Obtaining Press for CSP 's Clients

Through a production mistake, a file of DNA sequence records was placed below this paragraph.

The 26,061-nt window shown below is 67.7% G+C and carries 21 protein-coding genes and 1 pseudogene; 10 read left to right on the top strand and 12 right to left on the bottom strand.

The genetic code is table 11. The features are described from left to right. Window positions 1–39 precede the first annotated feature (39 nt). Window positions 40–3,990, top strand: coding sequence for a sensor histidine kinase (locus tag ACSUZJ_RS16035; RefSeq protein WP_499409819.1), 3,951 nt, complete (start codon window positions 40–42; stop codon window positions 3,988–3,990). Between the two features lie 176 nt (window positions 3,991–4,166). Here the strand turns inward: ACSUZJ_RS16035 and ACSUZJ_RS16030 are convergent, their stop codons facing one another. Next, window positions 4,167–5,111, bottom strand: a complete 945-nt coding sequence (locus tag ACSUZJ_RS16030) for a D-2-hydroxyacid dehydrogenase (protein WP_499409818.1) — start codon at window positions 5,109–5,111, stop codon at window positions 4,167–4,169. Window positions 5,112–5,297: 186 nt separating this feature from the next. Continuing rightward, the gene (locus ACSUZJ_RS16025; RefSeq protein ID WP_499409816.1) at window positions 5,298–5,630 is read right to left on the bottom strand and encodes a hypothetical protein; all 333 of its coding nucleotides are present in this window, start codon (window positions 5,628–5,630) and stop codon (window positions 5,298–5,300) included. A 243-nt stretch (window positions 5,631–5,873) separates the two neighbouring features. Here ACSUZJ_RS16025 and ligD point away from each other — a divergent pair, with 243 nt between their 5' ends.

“NEW YORK (Dow Jones)–Weiss Ratings, a small, independent credit-ratings agency, has carried the debate over the U.S. government’s triple-A credit rating several steps farther than the big Wall Street ratings agencies–consigning the world’s largest economy to near junk-bond status on Thursday. Weiss is a little-known provider of opinions on the health of banking and financial institutions. Still, the firm touts its having predicted the failure of major banks, including Lehman Brothers, in advance of the 2008 financial crisis that paralyzed markets worldwide. Last week, Standard & Poor’s warned that the U.S.’s coveted AAA status could be at risk of downgrade within the next two years. The news reverberated through markets at a time when Washington is embroiled in a pitched battle about raising the debt ceiling and closing the yawning budget deficit. But Weiss–which Thursday assigned the U.S. a “C” rating that lands it squarely in the lower rung of its global sovereigns–argued that the ratings of S&P, Moody’s Investors Service and Fitch are “unfair to investors who are undercompensated for the risks they are taking.” Weiss’s “C” rating is the equivalent of the bottom of S&P’s investment-grade spectrum. Renewing a longstanding debate about large ratings agencies, Weiss contended that these institutions are effectively understating the risks to investors with their ranking systems. “An honest rating is also urgently needed to help support the political compromises and collective sacrifices the U.S. must make in order to restore its finances,” said Martin D. Weiss, president of Weiss Ratings, in a statement. A spokesman for S&P declined to comment. Moody’s didn’t comment, but last week issued a report detailing how it interprets the U.S.’s credit strengths and vulnerabilities. A spokesman for Fitch didn’t immediately return a request seeking comment. According to Weiss’s scale, rankings range from A (excellent) to E (very weak), and it has four major areas that comprise its ratings: debt burdens, international stability, economic health and market acceptance. Based on these criteria, Weiss scores the U.S. at 33rd among 47 nations–lower than Russia, China, Malaysia, Saudi Arabia and South Korea. The ratings agency, which had previously specialized in rating banks and insurers, is expanding into sovereign ratings for the first time, the company said. The C rating assigned to the U.S. “signals that the current fiscal condition of the United States government is far weaker than recognized by the credit rating agencies,” Weiss said in its statement. “At the same time, it means that the U.S. currently retains enough borrowing power in the marketplace to give it the opportunity to take remedial steps. Still, there are grave risks for policymakers and investors, including the possibility of a vicious cycle that includes severe declines in U.S. bond prices and the U.S. dollar,” the firm stated. Bond yields have been relatively stable of late. However, the dollar has plunged to near a three-year low against a basket of major trading partners as investors flee the U.S. currency’s low-yields associated with the Federal Reserve’s ultra-loose monetary policy.”